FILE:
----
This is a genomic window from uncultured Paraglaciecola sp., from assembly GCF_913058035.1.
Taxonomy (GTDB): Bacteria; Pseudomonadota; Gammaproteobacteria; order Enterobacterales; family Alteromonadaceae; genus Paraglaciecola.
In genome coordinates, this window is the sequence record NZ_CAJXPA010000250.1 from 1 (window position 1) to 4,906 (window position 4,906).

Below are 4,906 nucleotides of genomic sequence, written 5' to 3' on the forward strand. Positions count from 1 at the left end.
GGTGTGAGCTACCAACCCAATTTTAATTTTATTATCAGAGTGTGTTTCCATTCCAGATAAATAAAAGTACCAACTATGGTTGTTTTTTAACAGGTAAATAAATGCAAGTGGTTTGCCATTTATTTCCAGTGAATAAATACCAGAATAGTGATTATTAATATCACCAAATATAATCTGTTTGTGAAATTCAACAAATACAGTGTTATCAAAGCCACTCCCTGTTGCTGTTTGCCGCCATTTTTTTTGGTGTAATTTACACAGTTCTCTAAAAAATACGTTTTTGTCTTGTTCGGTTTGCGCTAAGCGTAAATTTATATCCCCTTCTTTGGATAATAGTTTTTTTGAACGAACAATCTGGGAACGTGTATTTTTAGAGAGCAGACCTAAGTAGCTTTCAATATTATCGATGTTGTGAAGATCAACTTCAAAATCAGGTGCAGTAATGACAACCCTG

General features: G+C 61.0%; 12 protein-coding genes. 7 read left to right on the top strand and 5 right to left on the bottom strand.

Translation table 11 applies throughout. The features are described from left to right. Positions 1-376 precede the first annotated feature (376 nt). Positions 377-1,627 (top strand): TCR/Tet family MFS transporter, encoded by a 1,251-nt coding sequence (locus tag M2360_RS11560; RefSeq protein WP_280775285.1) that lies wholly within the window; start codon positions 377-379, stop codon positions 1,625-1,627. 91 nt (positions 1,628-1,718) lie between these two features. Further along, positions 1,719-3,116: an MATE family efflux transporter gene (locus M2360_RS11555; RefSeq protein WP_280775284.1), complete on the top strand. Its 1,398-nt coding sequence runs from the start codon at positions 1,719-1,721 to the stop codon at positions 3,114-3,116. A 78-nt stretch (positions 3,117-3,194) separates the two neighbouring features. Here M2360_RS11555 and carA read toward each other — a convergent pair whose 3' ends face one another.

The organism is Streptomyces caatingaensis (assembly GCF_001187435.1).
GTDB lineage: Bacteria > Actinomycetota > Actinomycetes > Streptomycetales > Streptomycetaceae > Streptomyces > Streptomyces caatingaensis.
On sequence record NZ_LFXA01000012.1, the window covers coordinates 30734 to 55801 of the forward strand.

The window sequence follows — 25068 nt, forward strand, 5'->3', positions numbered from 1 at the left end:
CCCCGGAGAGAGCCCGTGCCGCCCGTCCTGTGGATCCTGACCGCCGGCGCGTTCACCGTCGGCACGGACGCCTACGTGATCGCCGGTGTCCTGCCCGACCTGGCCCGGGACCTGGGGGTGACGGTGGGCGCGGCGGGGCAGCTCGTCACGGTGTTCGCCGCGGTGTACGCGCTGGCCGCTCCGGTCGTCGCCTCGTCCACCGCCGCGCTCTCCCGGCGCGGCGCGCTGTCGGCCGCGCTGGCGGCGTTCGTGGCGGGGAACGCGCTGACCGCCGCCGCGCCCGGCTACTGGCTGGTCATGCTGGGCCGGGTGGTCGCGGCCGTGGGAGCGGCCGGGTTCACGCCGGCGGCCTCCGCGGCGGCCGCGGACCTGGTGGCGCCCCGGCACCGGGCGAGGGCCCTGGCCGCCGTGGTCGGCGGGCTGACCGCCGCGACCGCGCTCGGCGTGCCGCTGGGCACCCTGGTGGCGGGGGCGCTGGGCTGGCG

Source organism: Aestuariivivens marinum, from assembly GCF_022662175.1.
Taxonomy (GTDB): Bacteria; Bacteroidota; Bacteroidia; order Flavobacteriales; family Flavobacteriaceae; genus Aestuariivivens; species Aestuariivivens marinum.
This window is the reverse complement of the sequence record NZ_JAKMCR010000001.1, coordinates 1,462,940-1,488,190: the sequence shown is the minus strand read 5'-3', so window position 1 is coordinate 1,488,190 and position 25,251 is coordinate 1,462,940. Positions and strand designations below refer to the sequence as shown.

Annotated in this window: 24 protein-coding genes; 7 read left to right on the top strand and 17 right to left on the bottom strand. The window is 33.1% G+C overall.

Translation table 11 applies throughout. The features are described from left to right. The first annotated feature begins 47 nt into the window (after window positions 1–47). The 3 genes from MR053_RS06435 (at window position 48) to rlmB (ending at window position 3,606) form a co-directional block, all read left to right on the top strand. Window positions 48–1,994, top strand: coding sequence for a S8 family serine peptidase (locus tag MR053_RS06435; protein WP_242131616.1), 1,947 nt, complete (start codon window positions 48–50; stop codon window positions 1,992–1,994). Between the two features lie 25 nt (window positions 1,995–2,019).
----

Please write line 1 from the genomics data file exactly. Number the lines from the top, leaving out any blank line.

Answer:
This is a genomic window from uncultured Paraglaciecola sp., from assembly GCF_913058035.1.